Lord Darzi's interim report for his review of the NHS clears the way for private sector providers to break the logjam over GP access.
The 54-page document is long on aspiration and short on detail, but the commitments on primary care are concrete progress. The junior health minister sets a benchmark of at least 100 new GP practices, whether traditional independent contractors or private operators, opening up in the communities where they are most needed, beginning with the 25 per cent of primary care trusts with the worst services.
The rationale for this is simple: there is a strong correlation between poor primary care and early death.
Meanwhile, health centres in easy-to-reach locations such as shopping centres will provide a wide range of services without the need to register with a GP there.
In a third strand of the access campaign, the government is leaning on PCTs to redouble pressure on existing GPs to adopt 21st century opening hours. To this end Lord Darzi has set a target of half of all practices to offer out-of-hours services - with a clear instruction for PCTs to find someone who will if existing providers won't. While the GP contract is still a route for reform that needs to be pursued, the government is right to take the shortcut of simply setting up competing practices where local GPs won't budge.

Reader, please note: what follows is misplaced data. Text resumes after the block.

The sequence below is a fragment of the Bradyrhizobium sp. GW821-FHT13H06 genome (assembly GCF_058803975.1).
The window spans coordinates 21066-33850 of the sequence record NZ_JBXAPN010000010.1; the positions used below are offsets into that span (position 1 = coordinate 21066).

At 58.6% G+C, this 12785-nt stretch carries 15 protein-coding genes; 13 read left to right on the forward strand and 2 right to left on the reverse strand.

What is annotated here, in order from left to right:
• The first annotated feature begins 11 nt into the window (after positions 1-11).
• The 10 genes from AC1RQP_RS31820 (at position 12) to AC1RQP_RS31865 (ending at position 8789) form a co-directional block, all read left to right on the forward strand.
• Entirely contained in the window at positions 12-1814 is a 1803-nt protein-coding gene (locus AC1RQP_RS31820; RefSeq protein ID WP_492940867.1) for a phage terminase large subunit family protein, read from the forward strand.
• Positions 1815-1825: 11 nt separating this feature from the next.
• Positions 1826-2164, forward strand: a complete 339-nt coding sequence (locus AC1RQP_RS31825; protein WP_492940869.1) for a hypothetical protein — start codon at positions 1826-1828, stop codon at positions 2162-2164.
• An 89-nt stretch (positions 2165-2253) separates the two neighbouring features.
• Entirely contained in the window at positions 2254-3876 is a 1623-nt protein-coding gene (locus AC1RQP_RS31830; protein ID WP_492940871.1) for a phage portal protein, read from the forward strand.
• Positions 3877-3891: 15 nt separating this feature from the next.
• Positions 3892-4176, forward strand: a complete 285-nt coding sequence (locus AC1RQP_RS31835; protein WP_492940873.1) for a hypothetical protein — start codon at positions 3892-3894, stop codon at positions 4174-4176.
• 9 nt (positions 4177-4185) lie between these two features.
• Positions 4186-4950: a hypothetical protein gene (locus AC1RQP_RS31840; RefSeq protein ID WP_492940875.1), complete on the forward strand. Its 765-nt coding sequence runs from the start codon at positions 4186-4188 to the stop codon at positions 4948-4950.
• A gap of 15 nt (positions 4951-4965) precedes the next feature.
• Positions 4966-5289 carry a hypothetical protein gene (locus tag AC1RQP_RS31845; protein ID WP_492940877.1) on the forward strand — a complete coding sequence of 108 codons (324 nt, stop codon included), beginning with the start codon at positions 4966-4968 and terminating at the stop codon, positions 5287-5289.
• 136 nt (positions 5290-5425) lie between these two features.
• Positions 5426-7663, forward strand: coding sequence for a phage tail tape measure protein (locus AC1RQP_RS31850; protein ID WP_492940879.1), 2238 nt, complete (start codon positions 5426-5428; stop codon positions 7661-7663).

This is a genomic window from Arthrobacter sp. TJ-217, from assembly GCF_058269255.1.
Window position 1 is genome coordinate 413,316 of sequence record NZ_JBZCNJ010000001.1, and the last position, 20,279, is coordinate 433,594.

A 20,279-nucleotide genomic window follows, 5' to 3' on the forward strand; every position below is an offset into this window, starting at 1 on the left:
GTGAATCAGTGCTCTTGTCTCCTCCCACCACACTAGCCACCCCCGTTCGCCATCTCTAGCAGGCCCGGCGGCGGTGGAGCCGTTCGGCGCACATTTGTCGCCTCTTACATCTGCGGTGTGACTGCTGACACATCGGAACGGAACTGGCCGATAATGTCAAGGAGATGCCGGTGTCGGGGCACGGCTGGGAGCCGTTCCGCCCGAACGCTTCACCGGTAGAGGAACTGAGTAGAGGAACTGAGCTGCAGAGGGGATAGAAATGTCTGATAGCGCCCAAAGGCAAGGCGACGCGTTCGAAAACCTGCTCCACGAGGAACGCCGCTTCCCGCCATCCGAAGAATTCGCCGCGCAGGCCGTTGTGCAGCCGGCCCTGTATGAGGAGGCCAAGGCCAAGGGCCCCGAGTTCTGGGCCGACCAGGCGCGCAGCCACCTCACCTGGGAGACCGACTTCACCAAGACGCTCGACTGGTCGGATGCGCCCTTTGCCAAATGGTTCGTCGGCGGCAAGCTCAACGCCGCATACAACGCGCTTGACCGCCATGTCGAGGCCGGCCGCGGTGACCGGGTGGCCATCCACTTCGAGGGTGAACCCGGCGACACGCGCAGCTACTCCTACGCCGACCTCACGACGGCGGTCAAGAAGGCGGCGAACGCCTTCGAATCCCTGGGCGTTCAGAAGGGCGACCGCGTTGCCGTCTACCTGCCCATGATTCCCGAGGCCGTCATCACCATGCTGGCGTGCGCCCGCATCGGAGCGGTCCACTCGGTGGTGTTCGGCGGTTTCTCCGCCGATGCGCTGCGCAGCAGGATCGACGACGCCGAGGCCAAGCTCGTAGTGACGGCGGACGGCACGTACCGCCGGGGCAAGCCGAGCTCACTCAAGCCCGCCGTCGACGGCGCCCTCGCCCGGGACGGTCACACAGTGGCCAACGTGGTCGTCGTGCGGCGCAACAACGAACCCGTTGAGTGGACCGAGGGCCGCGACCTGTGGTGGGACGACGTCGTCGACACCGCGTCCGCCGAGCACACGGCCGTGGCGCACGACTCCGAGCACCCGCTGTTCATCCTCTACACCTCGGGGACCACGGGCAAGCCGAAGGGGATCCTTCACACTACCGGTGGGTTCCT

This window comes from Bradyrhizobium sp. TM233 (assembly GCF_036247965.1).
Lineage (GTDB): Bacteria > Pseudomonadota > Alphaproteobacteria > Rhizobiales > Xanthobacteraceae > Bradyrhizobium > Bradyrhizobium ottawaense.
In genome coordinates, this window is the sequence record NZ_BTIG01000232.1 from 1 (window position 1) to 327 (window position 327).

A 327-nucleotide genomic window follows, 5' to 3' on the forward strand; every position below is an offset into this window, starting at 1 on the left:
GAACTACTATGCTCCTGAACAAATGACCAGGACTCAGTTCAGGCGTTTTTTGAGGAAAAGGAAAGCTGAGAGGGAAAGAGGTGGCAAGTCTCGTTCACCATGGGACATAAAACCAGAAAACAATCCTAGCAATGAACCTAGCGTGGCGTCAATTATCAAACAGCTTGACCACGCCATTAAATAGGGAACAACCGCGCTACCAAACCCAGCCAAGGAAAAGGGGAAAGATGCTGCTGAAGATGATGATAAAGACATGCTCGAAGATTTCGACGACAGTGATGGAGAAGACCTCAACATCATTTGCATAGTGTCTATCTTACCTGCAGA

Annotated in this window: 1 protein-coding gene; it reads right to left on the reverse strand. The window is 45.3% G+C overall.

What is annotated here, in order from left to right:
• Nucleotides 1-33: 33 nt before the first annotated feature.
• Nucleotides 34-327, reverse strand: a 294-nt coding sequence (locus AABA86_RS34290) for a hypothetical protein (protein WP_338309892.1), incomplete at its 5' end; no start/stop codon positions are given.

Recent primary care announcements - including the long-awaited framework for external support for commissioners - reveal that Gordon Brown's government still sees a significant role for the private sector in health, albeit with a little less zealotry than under Tony Blair.
Elsewhere in Lord Darzi's report, the proposed Health Innovation Council, a gathering of good and great to promote the take-up of new techniques and technologies, is a centralised waste of time.
The systems the NHS should be adopting are well known, and the NHS Institute for Innovation and Improvement, its National Innovation Centre and the regional innovation hubs are already in place to drive change. What is needed is regional and local action to bring change on stream, not yet another committee.
But although the solution offered is misguided, Lord Darzi's analysis of the impact of the failure of clinicians, managers and politicians to ensure new techniques are adopted is hard-hitting.
From heart attacks to diabetes to surgery, the message is stark - quality and length of life are suffering because the NHS is too slow to modernise.